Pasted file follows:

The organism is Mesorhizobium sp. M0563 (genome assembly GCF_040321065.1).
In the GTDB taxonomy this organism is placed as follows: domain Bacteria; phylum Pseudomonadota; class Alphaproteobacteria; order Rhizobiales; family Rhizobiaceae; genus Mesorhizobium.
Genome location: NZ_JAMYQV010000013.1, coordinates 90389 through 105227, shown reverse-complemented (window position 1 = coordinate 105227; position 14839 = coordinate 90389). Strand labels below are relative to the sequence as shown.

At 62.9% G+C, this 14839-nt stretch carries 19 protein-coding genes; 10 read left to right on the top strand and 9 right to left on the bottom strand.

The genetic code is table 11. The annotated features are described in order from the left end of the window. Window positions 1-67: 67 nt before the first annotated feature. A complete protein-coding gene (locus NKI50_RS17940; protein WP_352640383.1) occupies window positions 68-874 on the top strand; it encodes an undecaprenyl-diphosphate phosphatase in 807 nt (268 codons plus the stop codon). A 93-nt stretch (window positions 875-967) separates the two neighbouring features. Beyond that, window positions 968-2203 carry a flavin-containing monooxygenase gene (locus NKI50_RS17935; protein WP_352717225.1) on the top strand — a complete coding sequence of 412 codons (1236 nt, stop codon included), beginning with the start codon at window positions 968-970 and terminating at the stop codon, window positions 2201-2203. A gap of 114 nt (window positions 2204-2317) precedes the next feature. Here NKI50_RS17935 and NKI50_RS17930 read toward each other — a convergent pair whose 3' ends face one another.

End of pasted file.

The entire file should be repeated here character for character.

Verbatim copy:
The organism is Mesorhizobium sp. M0563 (genome assembly GCF_040321065.1).
In the GTDB taxonomy this organism is placed as follows: domain Bacteria; phylum Pseudomonadota; class Alphaproteobacteria; order Rhizobiales; family Rhizobiaceae; genus Mesorhizobium.
Genome location: NZ_JAMYQV010000013.1, coordinates 90389 through 105227, shown reverse-complemented (window position 1 = coordinate 105227; position 14839 = coordinate 90389). Strand labels below are relative to the sequence as shown.

At 62.9% G+C, this 14839-nt stretch carries 19 protein-coding genes; 10 read left to right on the top strand and 9 right to left on the bottom strand.

The genetic code is table 11. The annotated features are described in order from the left end of the window. Window positions 1-67: 67 nt before the first annotated feature. A complete protein-coding gene (locus NKI50_RS17940; protein WP_352640383.1) occupies window positions 68-874 on the top strand; it encodes an undecaprenyl-diphosphate phosphatase in 807 nt (268 codons plus the stop codon). A 93-nt stretch (window positions 875-967) separates the two neighbouring features. Beyond that, window positions 968-2203 carry a flavin-containing monooxygenase gene (locus NKI50_RS17935; protein WP_352717225.1) on the top strand — a complete coding sequence of 412 codons (1236 nt, stop codon included), beginning with the start codon at window positions 968-970 and terminating at the stop codon, window positions 2201-2203. A gap of 114 nt (window positions 2204-2317) precedes the next feature. Here NKI50_RS17935 and NKI50_RS17930 read toward each other — a convergent pair whose 3' ends face one another.